Here’s the short story about The Monkey and The Juggler.
In a mango orchard outside a village there lived a mischievous monkey. The whole day, he would jump from one tree to another. Thus the monkey kept on eating the ripe mangoes. The orchard-keeper tried to trap the monkey. But every time the monkey escaped the trap.
One day, the monkey wandered out to the nearby town. “The town people are so busy. There is so much crowd here,” the monkey thought. Soon the monkey was sneaking into houses and running away with eatables. By evening, he had made life difficult for the town people. “The town is more fun than the orchard. I will live here,” he thought.
Days went by and the town people with terror looked upon the monkey. “Here he comes again,” they screamed when they saw the monkey.
One day, a juggler came to the town. The people of the town approached him. “We want you to help us get rid of that mischievous monkey,” they said to the juggler. The juggler said in return, “Do not worry. Get me some jars with narrow necks,”
When the jars of the size were brought to him, he put peanuts into the jars and placed them out on a field.
The monkey became curious when he saw the jars. When he went and peeped inside the jars, he saw peanuts. “Yummy! Let me quickly grab the peanuts and run,” he thought. He put his hand inside the jar and grabbed a big handful.
But he could not pull out his clenched fist, as the neck of the jar was so narrow. If the monkey dropped some peanuts back into the jar, he could have pulled his hand out. But he was greedy. So he did not drop some peanuts into the jar.
The town people trapped the monkey with his hand inside the jar. They got hold of the rope and tied him to a post. Then the monkey was sold to a zoo.
That was the end of the greedy monkey.
What if you think you can, but you can’t?
Do you remember the two places in the personal development journey? We must exit the one to enter the other. When we make the move we are liberated to live with purpose and passion and achieve even more.
High performers exit their Comfort Zone, a non-threatening life of status quo thinking, behavior and low performance in order to march into new territory. Having calculated the risk, they enter their Safety Zone and go for it.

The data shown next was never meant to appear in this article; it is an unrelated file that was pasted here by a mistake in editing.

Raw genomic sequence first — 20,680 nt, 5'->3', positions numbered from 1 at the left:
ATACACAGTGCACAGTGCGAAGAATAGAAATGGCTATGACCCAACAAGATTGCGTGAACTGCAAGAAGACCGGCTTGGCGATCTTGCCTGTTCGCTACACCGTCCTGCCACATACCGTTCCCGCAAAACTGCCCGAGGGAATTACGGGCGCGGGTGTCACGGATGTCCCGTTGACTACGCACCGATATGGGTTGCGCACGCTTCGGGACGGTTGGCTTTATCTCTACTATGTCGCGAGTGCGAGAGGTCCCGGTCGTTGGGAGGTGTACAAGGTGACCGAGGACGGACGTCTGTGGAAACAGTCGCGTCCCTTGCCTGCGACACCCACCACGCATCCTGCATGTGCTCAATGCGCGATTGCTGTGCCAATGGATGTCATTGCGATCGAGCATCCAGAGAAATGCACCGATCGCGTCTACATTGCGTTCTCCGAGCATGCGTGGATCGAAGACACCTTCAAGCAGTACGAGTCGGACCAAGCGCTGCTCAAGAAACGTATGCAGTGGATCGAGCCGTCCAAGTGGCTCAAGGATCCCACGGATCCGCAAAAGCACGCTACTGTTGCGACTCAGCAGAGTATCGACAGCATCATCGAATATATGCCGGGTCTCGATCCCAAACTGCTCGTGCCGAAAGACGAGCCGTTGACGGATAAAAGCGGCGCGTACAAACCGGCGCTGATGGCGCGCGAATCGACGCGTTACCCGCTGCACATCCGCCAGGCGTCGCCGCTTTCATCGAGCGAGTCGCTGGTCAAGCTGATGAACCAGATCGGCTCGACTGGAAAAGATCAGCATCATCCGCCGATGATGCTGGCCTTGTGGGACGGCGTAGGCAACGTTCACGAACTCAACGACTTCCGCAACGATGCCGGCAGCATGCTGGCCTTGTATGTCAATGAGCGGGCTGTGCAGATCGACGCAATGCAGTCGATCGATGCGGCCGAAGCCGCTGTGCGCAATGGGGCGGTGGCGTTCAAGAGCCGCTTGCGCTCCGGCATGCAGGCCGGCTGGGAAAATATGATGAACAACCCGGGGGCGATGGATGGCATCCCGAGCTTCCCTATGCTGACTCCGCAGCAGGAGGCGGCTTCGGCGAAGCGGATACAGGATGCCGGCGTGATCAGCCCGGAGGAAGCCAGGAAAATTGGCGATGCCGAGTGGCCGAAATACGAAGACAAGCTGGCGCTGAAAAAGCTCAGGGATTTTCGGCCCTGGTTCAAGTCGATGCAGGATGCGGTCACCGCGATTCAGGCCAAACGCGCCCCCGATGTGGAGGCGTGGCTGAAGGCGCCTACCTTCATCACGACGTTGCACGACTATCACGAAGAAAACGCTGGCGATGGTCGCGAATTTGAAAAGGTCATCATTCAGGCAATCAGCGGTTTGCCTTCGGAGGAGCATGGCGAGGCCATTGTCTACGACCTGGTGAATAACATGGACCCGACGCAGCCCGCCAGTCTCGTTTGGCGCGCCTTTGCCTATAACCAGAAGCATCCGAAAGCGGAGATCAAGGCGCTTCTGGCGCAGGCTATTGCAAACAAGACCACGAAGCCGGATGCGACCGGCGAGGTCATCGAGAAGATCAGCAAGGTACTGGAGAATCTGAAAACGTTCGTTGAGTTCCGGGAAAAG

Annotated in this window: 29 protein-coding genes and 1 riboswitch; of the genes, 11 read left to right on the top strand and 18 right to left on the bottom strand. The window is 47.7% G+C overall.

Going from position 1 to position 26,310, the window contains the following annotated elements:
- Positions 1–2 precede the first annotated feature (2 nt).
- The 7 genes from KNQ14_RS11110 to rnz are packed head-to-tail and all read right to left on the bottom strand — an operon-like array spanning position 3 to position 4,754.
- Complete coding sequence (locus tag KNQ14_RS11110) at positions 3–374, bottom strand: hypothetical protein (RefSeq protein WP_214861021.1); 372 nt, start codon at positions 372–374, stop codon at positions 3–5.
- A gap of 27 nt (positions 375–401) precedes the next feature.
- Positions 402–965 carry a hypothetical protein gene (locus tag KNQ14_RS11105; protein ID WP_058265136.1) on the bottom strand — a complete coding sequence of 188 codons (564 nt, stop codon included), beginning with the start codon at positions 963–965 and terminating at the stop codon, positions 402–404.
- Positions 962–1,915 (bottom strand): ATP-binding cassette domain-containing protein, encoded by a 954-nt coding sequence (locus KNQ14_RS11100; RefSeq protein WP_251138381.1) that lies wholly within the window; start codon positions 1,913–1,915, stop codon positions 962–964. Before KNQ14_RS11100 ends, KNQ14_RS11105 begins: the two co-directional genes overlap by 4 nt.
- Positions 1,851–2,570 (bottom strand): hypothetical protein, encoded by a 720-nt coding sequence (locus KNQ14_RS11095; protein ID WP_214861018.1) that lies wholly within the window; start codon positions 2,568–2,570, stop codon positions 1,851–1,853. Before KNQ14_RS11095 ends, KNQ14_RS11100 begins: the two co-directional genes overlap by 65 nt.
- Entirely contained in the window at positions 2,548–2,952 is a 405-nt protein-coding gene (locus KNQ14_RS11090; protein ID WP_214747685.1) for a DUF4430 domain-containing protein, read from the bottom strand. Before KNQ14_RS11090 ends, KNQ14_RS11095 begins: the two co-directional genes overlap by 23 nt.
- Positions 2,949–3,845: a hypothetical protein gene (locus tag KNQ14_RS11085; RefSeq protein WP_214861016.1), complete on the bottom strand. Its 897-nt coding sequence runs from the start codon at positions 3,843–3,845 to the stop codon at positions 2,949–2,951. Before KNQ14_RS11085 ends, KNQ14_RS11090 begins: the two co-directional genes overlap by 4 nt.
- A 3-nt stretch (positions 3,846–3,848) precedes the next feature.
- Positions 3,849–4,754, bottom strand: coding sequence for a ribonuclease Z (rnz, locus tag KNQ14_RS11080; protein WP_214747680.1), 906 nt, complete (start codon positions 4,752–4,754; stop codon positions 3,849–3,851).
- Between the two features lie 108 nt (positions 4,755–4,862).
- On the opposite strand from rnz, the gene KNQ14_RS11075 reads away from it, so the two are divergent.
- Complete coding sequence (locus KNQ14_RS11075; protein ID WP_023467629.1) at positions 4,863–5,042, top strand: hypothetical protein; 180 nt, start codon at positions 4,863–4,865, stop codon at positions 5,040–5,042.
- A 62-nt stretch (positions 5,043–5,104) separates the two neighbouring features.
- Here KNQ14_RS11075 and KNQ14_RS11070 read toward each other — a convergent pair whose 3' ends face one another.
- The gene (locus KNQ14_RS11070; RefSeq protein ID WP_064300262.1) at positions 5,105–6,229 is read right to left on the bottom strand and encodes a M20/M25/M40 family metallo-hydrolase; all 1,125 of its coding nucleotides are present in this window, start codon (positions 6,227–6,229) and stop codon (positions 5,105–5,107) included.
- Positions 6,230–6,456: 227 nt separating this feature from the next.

To leave your Comfort Zone requires self-efficacy – that “can do” way of thinking. How you see yourself…what you believe about your ability and how much you trust yourself determines whether you are stuck or will achieve your potential.
Self-efficacy theory suggests that personal mastery expectations highly influence behavior change. Self-managed leaders and high performance teams enjoy positive self-efficacy.
When do you let go?
In Demolition Friend I told the story of my decision to take on something I had not done before … replace carpeted stairs with oak treads and risers. I’m pleased to announce it was 97.5% successful.
The next step (no pun intended) was to build the stair and bannister rails. This required new newels, balusters, handrails, and wall rails. As I did with the stair replacement I wanted to believe “I can do this.”
After studying how to proceed I stepped into the task. This time I recognized the boundary of my Safety Zone. To continue was “high risk,” the potential of losing both time and money. It was time to release and delegate.
No amount of positivity would make up for my lack of experience. My self-efficacy, while sufficient for the steps, became scarce in with this task.
The truth is…
There are times when trying to boost your self-efficacy is not the answer … wisdom and prudence calls for letting it go.
As the ancient Hebrew Proverb says:
The wisdom of the prudent is to give thought to their ways, but the folly of fools is deception.
It is a sign of wisdom to acknowledge our limits and tap into our resources to get the job done.
The project required two experienced installers ten hours; I can only imagine how long it would have taken me. Writing that check felt good. I let go of “the peanut.”
The monkey lost his freedom as his clinched fist made him a hostage. His unwillingness to “let go” limited his potential.
What is in your hand? What are you clinching that could be holding you back?
Here’s to your next level…